Avatar’s Lessons

My wife and I, along with our son, recently went to the newly released Avatar sequel; Avatar: The Way of Water. There’s been lots of hype about the movie since the last Avatar movie was released in 2009. It’s a story of the Sully family (Jake, Neytiri, and their children) who get displaced and are forced to flee to another Indigenous tribe’s—the Metkayina—water world. I won’t give any more of the plot away than that.

It’s been over 10 years since my wife and I saw the first Avatar, so we watched it again. Avatar 1 takes place on the alien world of Pandora where the humanoid indigenous Na’vi live, a primitive, yet highly evolved people. The planet’s environment is poisonous for humans and to the Na’vi hybrids or Avatars. These Avatars link to human minds to allow for free movement on Pandora. Former Marine, Jake Sully, is paralyzed so becomes mobile again through his Avatar.

For me ((#blogger #blog #somseason #YA #authors) the most infuriating part of the movie is the corporate CEO’s intention to drive off the Na’vi in order to mine a precious material. In exchange for the spinal surgery to fix his legs, Jake gathers knowledge of the Na’vi way of life for a military unit commanded by an arrogant, egotistical Colonel. While bonding with the native tribe, Jake falls in love with Neytiri, one of the clan’s females. The Colonel uses ruthless bullying (#bullying, #antibullying) tactics to remove the Na’vi which forces Jake to take a stand and he fights back. The Colonel ends up destroying the clan’s village tree, and much of the story centers around the ‘Tree of Souls,’ the clan’s most sacred site, which is also destroyed by the Colonel.

Watching the two movies got me thinking about the indigenous people on our planet. Both movies have a similar plot; corporation gets rich taking valuable resources and uses any force necessary to do so. It is obvious the corporate world cares only about money and couldn’t care less about the indigenous on Pandora. Isn’t that what happened to our Indigenous peoples? I’m not just referring to North America’s (NA) Indigenous peoples, but also those found in South America, Australia, and Africa as well. I will focus on Canada’s Indigenous since I am most familiar with them.

According to National Geographic’s, The untold story of the Hudson’s Bay Company, in October 1666, King Charles II of England was told of the “great store of beaver” discovered in NA. That led to settlers setting up on James Bay’s southern shores where they traded with the Cree, but by the mid-1800s, attitudes toward Indigenous Peoples grew more contemptuous when the Hudson Bay Company (HBC) officials began to rely less on Indigenous knowledge. In 1822, George Simpson, a Scottish explorer and colonial governor of the HBC wrote that Indigenous peoples “must be ruled with a rod of iron, to bring and to keep them in a proper state of subordination.” The motto for the corporate world seems to be: If the Indigenous aren’t cooperative, then use force.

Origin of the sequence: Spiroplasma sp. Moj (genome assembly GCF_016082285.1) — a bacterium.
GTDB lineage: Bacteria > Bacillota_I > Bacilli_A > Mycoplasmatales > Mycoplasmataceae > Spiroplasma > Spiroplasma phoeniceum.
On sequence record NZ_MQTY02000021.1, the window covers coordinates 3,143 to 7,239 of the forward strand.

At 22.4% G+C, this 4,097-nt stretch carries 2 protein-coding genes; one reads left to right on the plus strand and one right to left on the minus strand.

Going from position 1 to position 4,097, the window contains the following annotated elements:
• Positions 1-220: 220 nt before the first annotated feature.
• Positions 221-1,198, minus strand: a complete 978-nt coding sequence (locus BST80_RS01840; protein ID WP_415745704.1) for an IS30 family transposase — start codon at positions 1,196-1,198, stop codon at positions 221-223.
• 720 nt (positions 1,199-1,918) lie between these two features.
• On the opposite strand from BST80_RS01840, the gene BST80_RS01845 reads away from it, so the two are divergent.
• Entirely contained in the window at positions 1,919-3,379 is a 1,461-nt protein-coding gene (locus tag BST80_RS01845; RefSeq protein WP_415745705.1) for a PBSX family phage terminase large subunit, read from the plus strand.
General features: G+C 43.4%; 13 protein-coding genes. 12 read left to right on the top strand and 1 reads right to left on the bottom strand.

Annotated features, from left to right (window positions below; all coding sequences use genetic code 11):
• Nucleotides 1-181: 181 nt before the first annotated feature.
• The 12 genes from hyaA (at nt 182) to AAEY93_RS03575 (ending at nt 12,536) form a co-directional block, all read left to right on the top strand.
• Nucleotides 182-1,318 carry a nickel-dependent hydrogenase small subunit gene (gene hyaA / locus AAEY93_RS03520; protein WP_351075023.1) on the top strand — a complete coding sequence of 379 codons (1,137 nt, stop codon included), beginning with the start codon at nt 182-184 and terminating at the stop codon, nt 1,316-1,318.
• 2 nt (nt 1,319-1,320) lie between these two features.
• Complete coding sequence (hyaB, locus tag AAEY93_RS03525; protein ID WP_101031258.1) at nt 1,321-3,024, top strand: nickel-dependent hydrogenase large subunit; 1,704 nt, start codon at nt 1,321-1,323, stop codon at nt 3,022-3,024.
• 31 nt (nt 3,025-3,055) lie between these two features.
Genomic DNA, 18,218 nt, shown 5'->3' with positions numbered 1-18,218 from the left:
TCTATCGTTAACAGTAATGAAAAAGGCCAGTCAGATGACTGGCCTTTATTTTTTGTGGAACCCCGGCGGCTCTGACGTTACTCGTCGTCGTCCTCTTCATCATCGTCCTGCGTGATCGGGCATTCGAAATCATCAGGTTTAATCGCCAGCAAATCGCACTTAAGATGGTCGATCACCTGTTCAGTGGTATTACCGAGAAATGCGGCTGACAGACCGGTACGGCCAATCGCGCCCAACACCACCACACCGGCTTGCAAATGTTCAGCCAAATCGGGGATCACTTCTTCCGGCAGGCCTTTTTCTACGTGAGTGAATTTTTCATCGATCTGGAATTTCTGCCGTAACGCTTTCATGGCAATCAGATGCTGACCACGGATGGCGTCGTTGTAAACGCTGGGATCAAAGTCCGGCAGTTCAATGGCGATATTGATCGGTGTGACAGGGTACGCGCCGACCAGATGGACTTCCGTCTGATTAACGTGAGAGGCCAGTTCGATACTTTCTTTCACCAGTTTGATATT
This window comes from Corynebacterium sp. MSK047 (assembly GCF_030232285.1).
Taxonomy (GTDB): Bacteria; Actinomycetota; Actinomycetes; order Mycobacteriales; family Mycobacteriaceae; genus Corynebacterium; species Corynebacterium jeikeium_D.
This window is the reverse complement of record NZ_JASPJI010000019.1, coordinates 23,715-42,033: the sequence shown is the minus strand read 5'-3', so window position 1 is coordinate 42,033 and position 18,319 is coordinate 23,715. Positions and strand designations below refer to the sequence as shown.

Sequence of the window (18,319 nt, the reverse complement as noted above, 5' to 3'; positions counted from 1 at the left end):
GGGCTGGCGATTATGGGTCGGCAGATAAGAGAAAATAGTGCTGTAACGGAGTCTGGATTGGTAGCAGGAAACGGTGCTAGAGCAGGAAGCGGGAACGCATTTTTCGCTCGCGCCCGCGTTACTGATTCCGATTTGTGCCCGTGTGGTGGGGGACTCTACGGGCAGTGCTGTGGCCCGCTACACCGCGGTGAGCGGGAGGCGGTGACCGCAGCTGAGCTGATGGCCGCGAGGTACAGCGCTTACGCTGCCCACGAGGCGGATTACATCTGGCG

It struck me in the first Avatar movie that the indigenous people were referred to as “blue monkeys,” and “hostiles.” Our North America indigenous people were often referred to as “savages” and “barbarians.”

The Na’vi’s most sacred place the“Tree of Souls” is where they could access their ancestors. NA Indigenous people believe nature is sacred. A Native American Elder once said, “Honor the sacred. Honor the earth, our mother. Honor the elders. Honor all with whom we share the earth: four-leggeds, two-leggeds, winged ones, swimmers, crawlers, plant, and rock people. Walk in balance and beauty.” It’s difficult to summarize Native American spirituality as there are hundreds of tribes, each unique, but there seems to be a strong sense of reverence for ancestors and nature in Native American culture. 

In another scene, Scully tells the CEO about how the Na’vi talk about ‘flows of energy, that energy flows through everything, and energy is only borrowed.’ When the CEO is told about the ‘Tree of Souls’ and the scientists urge him to leave the tree alone because the root system connects all trees, the CEO laughs and responds saying, “Those fly bitten savages. They’re just trees.” To the Colonel’s pleasure, the military is instructed to go in with force to move out the Na’vi. Soldiers just follow orders, showing no compassion or care for the Na’vi, except one pilot who says “I didn’t sign up for this shit,” when she realized a slaughter was happening.